The impact of food inflation on urban poverty and its monetary cost : some back-of-the-envelope calculations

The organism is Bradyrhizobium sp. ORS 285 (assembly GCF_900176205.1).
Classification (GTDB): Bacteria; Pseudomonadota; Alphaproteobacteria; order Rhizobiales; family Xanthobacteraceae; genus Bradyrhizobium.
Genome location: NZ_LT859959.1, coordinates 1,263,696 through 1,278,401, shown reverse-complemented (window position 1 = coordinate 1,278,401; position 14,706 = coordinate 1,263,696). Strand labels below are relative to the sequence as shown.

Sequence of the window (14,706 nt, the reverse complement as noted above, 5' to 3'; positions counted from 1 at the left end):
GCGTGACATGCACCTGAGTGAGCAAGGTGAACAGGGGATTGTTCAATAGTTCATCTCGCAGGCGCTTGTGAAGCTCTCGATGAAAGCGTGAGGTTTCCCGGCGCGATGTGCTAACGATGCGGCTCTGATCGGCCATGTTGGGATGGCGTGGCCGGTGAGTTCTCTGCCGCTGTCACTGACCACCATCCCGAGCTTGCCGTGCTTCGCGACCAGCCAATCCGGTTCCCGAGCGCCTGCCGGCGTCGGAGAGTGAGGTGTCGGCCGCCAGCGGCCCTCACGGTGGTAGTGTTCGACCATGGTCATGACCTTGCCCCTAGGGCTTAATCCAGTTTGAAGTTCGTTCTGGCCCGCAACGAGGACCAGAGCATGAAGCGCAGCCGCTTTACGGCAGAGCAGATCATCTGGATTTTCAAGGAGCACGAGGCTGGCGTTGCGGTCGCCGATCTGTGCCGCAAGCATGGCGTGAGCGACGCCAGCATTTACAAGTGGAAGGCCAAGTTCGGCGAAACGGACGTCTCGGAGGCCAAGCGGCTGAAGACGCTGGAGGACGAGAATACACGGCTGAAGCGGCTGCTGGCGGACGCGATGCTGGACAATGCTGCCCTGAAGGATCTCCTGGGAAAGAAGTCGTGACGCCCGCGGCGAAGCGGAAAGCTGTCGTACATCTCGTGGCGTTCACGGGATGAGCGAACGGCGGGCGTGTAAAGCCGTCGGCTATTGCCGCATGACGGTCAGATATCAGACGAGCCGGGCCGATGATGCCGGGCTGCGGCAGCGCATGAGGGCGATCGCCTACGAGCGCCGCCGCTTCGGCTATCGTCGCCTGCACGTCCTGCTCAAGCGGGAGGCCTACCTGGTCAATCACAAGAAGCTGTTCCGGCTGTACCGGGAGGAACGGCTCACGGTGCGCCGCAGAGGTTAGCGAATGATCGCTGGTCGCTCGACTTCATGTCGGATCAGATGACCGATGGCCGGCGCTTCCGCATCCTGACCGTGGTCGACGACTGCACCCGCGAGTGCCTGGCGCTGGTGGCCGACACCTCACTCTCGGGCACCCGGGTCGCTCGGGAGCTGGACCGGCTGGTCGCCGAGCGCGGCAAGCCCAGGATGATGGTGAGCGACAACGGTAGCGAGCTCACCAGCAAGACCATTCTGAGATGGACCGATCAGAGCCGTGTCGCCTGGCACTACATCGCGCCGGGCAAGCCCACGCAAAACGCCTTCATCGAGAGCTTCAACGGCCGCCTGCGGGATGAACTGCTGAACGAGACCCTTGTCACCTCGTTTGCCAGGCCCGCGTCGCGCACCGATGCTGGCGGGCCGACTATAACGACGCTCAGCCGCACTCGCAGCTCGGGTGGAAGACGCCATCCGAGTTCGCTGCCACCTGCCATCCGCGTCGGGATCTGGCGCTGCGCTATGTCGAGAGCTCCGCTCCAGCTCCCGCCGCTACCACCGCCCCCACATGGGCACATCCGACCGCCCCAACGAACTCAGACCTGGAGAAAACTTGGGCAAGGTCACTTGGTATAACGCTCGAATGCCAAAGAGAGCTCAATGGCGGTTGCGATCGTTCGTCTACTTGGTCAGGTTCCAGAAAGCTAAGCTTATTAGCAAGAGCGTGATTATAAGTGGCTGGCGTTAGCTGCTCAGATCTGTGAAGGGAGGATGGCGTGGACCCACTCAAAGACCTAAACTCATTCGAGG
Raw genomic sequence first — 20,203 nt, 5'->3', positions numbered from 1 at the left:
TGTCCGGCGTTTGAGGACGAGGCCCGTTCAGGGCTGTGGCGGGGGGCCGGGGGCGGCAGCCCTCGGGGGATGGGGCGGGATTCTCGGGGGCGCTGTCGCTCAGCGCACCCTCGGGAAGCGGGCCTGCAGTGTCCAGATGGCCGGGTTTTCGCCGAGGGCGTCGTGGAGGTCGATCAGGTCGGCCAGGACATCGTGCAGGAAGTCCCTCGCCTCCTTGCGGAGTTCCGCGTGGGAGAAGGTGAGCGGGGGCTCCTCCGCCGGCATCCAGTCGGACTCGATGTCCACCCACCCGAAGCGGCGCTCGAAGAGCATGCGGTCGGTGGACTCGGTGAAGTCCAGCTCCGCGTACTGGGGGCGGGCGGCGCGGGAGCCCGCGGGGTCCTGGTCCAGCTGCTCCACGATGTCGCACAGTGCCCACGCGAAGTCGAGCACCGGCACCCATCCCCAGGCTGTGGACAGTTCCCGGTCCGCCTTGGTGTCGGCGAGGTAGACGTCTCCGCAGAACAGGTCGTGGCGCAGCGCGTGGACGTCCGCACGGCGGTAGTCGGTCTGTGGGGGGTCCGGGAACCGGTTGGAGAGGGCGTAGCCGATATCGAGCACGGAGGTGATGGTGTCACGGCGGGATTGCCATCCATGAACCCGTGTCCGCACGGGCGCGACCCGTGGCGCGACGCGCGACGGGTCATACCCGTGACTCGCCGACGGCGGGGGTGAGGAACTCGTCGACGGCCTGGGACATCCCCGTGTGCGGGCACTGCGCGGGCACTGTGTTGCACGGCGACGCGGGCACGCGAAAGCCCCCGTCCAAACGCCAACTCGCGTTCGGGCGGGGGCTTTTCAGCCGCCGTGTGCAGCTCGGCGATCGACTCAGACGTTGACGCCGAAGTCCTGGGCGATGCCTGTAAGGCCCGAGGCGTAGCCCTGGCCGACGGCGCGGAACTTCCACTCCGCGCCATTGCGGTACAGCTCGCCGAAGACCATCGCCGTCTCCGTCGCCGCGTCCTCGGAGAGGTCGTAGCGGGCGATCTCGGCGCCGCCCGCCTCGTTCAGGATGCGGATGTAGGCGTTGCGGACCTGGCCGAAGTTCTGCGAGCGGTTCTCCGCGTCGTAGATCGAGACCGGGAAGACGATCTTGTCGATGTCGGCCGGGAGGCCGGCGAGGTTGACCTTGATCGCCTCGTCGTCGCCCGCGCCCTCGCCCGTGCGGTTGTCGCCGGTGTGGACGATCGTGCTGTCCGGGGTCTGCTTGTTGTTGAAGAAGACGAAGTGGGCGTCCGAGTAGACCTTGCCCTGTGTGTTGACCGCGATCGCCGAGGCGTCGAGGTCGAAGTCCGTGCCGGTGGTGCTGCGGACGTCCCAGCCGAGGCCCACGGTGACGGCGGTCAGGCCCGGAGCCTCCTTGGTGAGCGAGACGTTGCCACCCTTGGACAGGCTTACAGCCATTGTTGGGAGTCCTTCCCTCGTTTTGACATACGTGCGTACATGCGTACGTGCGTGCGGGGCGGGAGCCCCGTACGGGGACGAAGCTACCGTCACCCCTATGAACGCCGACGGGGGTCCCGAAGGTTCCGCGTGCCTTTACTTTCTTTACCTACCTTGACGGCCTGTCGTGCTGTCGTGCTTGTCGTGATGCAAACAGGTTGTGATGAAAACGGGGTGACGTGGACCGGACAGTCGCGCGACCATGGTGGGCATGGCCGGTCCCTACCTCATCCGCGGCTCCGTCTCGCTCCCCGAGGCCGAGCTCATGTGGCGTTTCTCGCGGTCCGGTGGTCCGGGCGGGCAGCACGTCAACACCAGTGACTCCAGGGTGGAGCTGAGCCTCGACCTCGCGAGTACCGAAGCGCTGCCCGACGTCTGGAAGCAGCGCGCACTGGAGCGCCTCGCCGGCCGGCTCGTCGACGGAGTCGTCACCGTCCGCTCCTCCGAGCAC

This paper uses a sample of 73 developing countries to estimate the change in the cost of alleviating urban poverty brought about by the recent increase in food prices. This cost is approximated by the change in the poverty deficit, that is, the variation in financial resources required to eliminate poverty under perfect targeting. The results show that, for most countries, the cost represents less than 0.1 percent of gross domestic product. However, in the most severely affected, it may exceed 3 percent. In all countries, the change in the poverty deficit is mostly due to the negative real income effect of those households that were poor before the price shock, while the cost attributable to new households falling into poverty is negligible. Thus, in countries where transfer mechanisms with effective targeting already exist, the most cost-effective strategy would be to scale up such programs rather than designing tools to identify the new poor.
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